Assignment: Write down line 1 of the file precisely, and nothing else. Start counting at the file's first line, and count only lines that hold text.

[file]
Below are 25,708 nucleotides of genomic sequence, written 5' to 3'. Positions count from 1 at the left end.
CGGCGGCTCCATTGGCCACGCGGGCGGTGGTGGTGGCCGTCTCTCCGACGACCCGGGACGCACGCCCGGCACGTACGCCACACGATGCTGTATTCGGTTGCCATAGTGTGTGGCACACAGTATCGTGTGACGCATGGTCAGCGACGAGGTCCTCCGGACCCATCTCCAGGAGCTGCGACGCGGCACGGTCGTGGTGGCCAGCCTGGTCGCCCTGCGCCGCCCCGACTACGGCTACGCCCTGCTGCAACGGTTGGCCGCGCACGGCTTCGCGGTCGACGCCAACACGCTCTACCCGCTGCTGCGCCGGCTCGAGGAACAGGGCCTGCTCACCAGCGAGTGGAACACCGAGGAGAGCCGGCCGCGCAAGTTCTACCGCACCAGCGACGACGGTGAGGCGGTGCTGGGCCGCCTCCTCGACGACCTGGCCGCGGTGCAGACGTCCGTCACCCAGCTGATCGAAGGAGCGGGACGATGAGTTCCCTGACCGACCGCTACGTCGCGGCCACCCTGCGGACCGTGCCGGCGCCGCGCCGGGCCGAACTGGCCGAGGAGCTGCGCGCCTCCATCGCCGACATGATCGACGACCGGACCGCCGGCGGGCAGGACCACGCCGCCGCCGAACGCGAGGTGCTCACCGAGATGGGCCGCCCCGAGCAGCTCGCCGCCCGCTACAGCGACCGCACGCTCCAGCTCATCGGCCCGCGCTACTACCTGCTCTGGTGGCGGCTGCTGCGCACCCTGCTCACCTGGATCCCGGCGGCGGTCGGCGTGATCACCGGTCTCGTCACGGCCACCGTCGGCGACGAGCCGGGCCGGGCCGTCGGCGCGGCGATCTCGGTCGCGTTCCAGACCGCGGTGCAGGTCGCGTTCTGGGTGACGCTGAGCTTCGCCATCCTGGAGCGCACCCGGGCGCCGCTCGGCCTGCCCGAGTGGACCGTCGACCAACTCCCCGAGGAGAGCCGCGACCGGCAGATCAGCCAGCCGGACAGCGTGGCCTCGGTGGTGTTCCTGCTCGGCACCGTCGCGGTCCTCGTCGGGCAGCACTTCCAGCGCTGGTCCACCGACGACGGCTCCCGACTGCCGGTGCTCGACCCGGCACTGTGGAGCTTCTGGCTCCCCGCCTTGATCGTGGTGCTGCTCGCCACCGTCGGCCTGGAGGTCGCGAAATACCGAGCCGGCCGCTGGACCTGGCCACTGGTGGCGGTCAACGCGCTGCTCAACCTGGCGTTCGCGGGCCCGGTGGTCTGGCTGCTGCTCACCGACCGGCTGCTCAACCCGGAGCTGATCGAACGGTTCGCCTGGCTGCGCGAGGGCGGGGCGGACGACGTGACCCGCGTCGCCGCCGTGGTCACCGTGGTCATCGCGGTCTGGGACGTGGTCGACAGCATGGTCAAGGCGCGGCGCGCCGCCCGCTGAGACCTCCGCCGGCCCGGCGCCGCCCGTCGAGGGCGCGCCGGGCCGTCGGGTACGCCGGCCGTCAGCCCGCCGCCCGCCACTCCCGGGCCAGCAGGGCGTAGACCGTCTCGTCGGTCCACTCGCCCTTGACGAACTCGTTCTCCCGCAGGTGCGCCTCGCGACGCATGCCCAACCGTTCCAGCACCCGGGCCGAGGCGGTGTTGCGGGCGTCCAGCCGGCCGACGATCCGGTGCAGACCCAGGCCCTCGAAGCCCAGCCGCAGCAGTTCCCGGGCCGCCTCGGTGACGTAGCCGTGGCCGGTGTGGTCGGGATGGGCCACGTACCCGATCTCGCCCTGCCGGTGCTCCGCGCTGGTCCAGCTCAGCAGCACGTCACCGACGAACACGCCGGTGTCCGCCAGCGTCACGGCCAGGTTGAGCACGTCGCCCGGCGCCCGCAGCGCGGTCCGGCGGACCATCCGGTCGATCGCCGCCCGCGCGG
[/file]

Below are 25,708 nucleotides of genomic sequence, written 5' to 3'. Positions count from 1 at the left end.